by: Robert Wang
By now you’ve inevitably heard of it. Every here and again, you hear mention of its function, little blips on the radar of the collective consciousness that is the Internet. And yet, despite the articles and buzz, people are don’t seem to be able to pick out Google Wave from a hole in the wall.
At first glance Google Wave is every marketing executive’s wildest fantasy come true. The service is exclusive, offered by media darling Google, and the description is so laden with buzzwords that it seems like a sure-fire win. Unfortunately in the process of self promotion, Google has overwhelmingly succeeded in making themselves a product that borders on impossible to describe and to some extent, comprehend.
To give some sense of just how brain wrenching the project is, consider the following: Google published a tutorial video in an attempt to explain its brain child. At just a shade over an hour and 20 minutes, the video is roughly the length of your average romantic comedy. Regrettably, by the end, most viewers would still be hard pressed to summarize the service in a sentence or less.
Google Wave was released under the same invite program that helped build up hype for Gmail. Currently there are roughly 100,000 users testing the service, however, new users can only register through invitations they receive from current users or Google itself.
Consistent with Google’s previous policy, Wave is an open source project—meaning it will be increasingly more customizable and polished over time. So far it looks like their invitation for development has been well received. Open-sourcers are already looking to jump on the bandwagon, going so far as to bid on invitations to the service so they have a head start over their competitors.
As you read, prices for Wave invites on eBay have begun to climb. The highest offering already hangs at a steep $200 per account.
So why all the hype? Why are people paying hundreds of dollars for a service that’s still in its testing stage? Just what in the heck is this thing? In summation, users can invite other users to their “wave” which is a bit like a chat room in the sense that users can use it to communicate live. Users can submit, edit, and comment on content in the form of text, pictures, videos, Google maps windows, or even games. Everything is updated on a near realtime basis, thereby making collaboration and social interaction the real core function of this service.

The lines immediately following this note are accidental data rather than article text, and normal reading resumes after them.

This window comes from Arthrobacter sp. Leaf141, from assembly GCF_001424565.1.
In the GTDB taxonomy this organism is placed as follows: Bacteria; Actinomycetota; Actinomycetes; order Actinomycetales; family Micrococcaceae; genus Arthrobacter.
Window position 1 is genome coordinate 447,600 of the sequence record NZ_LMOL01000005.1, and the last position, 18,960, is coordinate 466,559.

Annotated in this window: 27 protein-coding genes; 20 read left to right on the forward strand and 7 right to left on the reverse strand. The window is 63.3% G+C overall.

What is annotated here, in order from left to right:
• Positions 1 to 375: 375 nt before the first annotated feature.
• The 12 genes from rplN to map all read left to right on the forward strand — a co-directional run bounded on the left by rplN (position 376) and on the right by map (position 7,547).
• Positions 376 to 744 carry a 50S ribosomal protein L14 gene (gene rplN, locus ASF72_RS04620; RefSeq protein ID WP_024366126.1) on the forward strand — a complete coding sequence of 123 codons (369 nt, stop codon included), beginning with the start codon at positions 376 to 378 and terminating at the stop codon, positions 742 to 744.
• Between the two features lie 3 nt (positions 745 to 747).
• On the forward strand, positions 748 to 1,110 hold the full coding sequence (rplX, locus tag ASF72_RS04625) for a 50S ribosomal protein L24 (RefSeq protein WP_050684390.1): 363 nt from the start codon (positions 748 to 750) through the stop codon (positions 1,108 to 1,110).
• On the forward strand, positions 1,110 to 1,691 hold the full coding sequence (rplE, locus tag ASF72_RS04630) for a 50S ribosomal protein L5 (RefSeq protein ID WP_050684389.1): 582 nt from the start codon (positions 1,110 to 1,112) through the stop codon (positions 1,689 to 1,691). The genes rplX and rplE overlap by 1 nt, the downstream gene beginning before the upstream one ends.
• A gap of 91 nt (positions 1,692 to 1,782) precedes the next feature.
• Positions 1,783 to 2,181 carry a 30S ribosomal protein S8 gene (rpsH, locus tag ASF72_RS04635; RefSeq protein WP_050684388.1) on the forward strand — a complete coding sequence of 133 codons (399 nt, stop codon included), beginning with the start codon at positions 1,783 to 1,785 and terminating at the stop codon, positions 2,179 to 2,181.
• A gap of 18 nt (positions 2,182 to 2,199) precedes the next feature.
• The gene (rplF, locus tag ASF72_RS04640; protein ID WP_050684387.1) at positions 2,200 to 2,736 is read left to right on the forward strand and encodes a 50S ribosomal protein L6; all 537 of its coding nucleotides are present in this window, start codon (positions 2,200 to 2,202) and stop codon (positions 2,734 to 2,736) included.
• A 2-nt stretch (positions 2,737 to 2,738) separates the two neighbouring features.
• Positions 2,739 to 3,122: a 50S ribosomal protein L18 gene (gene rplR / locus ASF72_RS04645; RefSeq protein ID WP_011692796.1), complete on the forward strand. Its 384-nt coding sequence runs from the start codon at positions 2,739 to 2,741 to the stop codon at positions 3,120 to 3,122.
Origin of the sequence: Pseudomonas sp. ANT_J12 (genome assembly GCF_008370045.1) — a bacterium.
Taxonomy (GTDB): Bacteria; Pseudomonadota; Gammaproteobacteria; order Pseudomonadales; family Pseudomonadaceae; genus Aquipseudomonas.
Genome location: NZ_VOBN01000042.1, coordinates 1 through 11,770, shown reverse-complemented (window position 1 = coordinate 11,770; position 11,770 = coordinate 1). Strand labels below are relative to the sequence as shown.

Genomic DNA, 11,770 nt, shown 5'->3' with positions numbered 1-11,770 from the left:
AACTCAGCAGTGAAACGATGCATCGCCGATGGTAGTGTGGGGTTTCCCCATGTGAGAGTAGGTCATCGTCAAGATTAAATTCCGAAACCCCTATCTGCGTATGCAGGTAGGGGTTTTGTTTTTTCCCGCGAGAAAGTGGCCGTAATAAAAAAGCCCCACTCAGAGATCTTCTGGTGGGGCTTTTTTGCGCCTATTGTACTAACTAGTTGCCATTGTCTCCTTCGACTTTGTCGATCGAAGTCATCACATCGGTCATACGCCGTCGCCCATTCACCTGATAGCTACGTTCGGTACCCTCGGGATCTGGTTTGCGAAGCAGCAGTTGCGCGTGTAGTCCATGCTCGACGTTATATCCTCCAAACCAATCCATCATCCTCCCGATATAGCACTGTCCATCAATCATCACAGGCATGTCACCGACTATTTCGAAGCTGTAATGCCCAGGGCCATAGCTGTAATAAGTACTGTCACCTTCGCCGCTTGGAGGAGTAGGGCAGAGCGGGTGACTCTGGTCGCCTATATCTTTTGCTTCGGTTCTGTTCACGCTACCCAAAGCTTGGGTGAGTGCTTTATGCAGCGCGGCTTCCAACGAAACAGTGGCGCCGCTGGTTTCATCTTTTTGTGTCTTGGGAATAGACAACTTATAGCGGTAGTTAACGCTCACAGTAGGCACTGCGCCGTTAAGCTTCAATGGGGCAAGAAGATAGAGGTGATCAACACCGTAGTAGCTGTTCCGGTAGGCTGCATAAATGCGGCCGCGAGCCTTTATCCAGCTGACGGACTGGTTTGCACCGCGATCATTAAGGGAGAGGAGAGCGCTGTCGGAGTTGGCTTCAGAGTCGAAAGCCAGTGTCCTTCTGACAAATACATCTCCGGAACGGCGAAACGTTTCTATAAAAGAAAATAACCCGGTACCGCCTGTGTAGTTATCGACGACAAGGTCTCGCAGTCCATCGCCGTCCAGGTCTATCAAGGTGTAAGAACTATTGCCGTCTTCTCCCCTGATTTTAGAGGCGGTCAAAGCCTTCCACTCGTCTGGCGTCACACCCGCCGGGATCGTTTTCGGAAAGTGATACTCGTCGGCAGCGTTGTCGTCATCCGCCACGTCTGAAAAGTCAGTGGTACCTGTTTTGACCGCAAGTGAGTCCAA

However, Wave is still much more than that. The fact that the service is open source means that its potential applications are really limitless.
Provided someone takes the time to program an extension for it, Wave will allow for users to incorporate ANYTHING, and we do mean ANYTHING—even other websites, in your wave.
In many ways, Google Wave is a project with such myriad functions, that it’s very difficult to pin down and categorize. This sort of thing has never been done before and because of that, it defies explanation. Whereas most services will focus on performing one function extremely well, Wave seems to do everything communication-related at once and the end result is understandably tough put into words.
It is email, it is AIM, it is the wealth of information and entertainment that makes up the internet integrated into a single platform. It is everything and simultaneously nothing more than a blank canvas.
Wave was developed by a group of engineers who were essentially left to their own devices for months of development time and it shows in the resulting product. There’s no clear product, only amorphous potential.
Google has a real challenge ahead in marketing their new toy—and until they can figure out how to describe it in less than an hour and twenty minutes, the public will likely stay confused on the subject. Fortunately, WhirledInteractive has taken a step in the right direction, and released their own explanation of Wave. They aren’t the only ones. LifeHacker recently sent out a call for the best real life applications of Wave and hundreds responded with some of the most innovative things we’ve seen.
The Google team needs to take a page out of this book and present a marketing campaign that’s as creative as their product.